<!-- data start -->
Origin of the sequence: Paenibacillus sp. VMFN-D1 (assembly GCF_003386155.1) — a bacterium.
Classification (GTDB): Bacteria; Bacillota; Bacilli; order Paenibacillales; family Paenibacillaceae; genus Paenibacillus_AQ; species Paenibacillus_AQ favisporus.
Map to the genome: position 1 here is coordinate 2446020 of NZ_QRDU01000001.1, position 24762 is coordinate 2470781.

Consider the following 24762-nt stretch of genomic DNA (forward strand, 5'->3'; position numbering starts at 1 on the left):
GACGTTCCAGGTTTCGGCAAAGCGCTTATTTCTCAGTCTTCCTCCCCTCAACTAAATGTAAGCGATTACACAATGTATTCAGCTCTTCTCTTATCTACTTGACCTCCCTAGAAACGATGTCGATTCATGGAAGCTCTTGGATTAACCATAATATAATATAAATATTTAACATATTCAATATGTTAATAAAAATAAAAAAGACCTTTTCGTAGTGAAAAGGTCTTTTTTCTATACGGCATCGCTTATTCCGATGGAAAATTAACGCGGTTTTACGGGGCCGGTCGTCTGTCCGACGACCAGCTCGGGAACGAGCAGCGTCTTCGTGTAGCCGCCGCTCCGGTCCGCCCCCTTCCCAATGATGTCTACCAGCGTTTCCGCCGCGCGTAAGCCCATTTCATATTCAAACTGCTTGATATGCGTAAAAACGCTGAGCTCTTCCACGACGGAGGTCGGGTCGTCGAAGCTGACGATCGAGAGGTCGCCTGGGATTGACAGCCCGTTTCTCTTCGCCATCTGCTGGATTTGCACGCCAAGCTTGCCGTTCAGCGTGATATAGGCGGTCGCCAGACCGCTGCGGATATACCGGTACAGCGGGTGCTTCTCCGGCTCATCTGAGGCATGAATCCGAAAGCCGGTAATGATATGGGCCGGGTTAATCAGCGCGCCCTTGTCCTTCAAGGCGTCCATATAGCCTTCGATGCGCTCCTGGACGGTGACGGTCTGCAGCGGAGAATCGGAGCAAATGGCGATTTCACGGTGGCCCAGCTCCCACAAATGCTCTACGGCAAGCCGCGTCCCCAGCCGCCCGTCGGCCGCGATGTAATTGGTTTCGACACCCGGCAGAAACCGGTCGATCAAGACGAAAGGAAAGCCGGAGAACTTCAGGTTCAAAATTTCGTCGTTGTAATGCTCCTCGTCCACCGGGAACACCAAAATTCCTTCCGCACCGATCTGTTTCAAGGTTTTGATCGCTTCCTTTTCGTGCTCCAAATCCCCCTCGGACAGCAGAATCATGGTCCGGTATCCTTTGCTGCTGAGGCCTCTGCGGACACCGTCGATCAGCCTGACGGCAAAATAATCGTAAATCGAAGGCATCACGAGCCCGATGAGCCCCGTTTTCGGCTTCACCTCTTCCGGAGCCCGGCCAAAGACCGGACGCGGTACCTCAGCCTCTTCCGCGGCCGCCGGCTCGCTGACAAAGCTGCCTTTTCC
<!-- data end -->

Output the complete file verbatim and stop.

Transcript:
Origin of the sequence: Paenibacillus sp. VMFN-D1 (assembly GCF_003386155.1) — a bacterium.
Classification (GTDB): Bacteria; Bacillota; Bacilli; order Paenibacillales; family Paenibacillaceae; genus Paenibacillus_AQ; species Paenibacillus_AQ favisporus.
Map to the genome: position 1 here is coordinate 2446020 of NZ_QRDU01000001.1, position 24762 is coordinate 2470781.

Consider the following 24762-nt stretch of genomic DNA (forward strand, 5'->3'; position numbering starts at 1 on the left):
GACGTTCCAGGTTTCGGCAAAGCGCTTATTTCTCAGTCTTCCTCCCCTCAACTAAATGTAAGCGATTACACAATGTATTCAGCTCTTCTCTTATCTACTTGACCTCCCTAGAAACGATGTCGATTCATGGAAGCTCTTGGATTAACCATAATATAATATAAATATTTAACATATTCAATATGTTAATAAAAATAAAAAAGACCTTTTCGTAGTGAAAAGGTCTTTTTTCTATACGGCATCGCTTATTCCGATGGAAAATTAACGCGGTTTTACGGGGCCGGTCGTCTGTCCGACGACCAGCTCGGGAACGAGCAGCGTCTTCGTGTAGCCGCCGCTCCGGTCCGCCCCCTTCCCAATGATGTCTACCAGCGTTTCCGCCGCGCGTAAGCCCATTTCATATTCAAACTGCTTGATATGCGTAAAAACGCTGAGCTCTTCCACGACGGAGGTCGGGTCGTCGAAGCTGACGATCGAGAGGTCGCCTGGGATTGACAGCCCGTTTCTCTTCGCCATCTGCTGGATTTGCACGCCAAGCTTGCCGTTCAGCGTGATATAGGCGGTCGCCAGACCGCTGCGGATATACCGGTACAGCGGGTGCTTCTCCGGCTCATCTGAGGCATGAATCCGAAAGCCGGTAATGATATGGGCCGGGTTAATCAGCGCGCCCTTGTCCTTCAAGGCGTCCATATAGCCTTCGATGCGCTCCTGGACGGTGACGGTCTGCAGCGGAGAATCGGAGCAAATGGCGATTTCACGGTGGCCCAGCTCCCACAAATGCTCTACGGCAAGCCGCGTCCCCAGCCGCCCGTCGGCCGCGATGTAATTGGTTTCGACACCCGGCAGAAACCGGTCGATCAAGACGAAAGGAAAGCCGGAGAACTTCAGGTTCAAAATTTCGTCGTTGTAATGCTCCTCGTCCACCGGGAACACCAAAATTCCTTCCGCACCGATCTGTTTCAAGGTTTTGATCGCTTCCTTTTCGTGCTCCAAATCCCCCTCGGACAGCAGAATCATGGTCCGGTATCCTTTGCTGCTGAGGCCTCTGCGGACACCGTCGATCAGCCTGACGGCAAAATAATCGTAAATCGAAGGCATCACGAGCCCGATGAGCCCCGTTTTCGGCTTCACCTCTTCCGGAGCCCGGCCAAAGACCGGACGCGGTACCTCAGCCTCTTCCGCGGCCGCCGGCTCGCTGACAAAGCTGCCTTTTCC